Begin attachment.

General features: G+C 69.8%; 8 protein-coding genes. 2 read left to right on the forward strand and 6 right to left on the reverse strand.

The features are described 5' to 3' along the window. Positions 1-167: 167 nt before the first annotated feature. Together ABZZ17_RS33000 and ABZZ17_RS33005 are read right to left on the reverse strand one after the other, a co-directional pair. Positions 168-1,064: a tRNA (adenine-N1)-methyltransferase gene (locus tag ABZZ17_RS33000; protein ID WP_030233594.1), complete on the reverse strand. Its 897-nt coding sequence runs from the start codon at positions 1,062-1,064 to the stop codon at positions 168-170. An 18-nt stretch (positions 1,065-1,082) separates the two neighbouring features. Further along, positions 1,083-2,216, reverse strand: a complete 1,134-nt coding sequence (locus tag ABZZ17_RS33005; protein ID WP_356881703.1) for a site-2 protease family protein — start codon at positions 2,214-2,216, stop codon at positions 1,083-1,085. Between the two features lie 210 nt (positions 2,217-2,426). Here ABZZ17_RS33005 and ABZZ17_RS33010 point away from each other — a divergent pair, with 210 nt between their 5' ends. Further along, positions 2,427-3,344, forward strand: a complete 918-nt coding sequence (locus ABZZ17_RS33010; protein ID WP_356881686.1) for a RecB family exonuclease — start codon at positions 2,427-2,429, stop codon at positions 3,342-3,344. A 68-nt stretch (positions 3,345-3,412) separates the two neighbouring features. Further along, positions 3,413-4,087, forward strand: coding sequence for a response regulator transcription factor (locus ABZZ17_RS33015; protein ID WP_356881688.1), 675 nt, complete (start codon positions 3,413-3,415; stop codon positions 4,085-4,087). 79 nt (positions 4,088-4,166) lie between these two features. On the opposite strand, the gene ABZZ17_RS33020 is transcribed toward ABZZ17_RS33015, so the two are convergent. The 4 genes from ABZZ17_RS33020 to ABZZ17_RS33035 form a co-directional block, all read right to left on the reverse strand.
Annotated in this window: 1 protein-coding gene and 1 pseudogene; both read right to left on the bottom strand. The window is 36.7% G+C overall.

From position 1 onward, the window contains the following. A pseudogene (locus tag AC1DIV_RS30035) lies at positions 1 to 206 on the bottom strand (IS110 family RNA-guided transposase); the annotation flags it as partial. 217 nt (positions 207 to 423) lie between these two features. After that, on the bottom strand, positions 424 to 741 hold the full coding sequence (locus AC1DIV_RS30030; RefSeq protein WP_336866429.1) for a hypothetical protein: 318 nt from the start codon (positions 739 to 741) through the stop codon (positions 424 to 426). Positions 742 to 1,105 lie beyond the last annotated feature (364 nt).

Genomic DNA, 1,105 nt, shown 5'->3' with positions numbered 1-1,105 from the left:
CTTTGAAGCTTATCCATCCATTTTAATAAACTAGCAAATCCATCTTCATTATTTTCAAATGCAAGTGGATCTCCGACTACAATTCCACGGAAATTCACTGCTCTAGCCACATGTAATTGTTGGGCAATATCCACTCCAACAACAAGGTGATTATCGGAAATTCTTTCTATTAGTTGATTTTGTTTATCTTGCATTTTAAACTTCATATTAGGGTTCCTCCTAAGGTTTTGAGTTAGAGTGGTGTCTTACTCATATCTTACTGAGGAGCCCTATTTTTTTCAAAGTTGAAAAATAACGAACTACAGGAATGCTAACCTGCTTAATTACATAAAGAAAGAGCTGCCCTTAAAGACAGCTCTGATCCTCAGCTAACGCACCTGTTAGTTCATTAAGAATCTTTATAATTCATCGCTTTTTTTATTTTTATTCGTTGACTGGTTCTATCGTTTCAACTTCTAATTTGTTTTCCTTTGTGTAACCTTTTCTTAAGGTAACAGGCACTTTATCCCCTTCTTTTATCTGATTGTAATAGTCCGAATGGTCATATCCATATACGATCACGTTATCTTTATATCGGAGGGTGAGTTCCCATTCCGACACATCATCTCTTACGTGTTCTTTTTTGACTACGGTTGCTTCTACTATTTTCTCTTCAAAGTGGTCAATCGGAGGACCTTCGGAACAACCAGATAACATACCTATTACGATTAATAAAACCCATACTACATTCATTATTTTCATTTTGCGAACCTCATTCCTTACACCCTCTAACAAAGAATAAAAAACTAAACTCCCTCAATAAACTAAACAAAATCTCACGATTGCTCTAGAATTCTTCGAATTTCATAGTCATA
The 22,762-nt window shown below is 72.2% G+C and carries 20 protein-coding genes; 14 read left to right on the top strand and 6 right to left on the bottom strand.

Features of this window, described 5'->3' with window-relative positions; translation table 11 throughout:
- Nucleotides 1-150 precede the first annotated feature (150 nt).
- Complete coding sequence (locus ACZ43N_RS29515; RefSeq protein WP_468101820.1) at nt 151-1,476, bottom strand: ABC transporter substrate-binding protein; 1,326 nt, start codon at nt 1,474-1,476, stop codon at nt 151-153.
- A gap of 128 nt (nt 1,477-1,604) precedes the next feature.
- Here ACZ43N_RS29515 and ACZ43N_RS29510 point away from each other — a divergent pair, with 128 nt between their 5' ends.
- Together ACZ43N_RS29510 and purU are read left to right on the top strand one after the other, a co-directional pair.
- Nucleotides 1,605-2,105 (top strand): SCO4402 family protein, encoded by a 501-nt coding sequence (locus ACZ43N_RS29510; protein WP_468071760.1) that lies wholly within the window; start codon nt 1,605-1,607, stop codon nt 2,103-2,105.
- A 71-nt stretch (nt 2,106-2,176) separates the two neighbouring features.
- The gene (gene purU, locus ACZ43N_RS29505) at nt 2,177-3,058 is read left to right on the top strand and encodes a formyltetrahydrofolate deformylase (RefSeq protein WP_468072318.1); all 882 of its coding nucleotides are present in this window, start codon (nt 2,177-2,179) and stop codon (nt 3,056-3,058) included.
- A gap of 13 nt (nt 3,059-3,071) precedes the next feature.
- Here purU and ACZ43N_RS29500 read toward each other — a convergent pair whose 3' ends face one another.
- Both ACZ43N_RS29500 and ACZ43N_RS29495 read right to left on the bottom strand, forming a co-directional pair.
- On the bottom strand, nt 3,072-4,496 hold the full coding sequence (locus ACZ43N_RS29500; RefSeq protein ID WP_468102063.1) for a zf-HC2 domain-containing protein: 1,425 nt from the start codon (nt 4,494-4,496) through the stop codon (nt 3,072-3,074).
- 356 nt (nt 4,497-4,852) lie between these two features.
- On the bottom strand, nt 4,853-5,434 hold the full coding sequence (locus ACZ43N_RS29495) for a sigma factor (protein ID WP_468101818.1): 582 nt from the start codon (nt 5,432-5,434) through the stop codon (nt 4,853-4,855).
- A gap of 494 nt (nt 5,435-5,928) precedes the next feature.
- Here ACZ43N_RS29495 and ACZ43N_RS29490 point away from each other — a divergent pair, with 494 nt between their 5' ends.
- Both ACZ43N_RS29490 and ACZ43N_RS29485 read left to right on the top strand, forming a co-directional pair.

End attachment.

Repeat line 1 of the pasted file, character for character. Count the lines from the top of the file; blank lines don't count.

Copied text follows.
General features: G+C 69.8%; 8 protein-coding genes. 2 read left to right on the forward strand and 6 right to left on the reverse strand.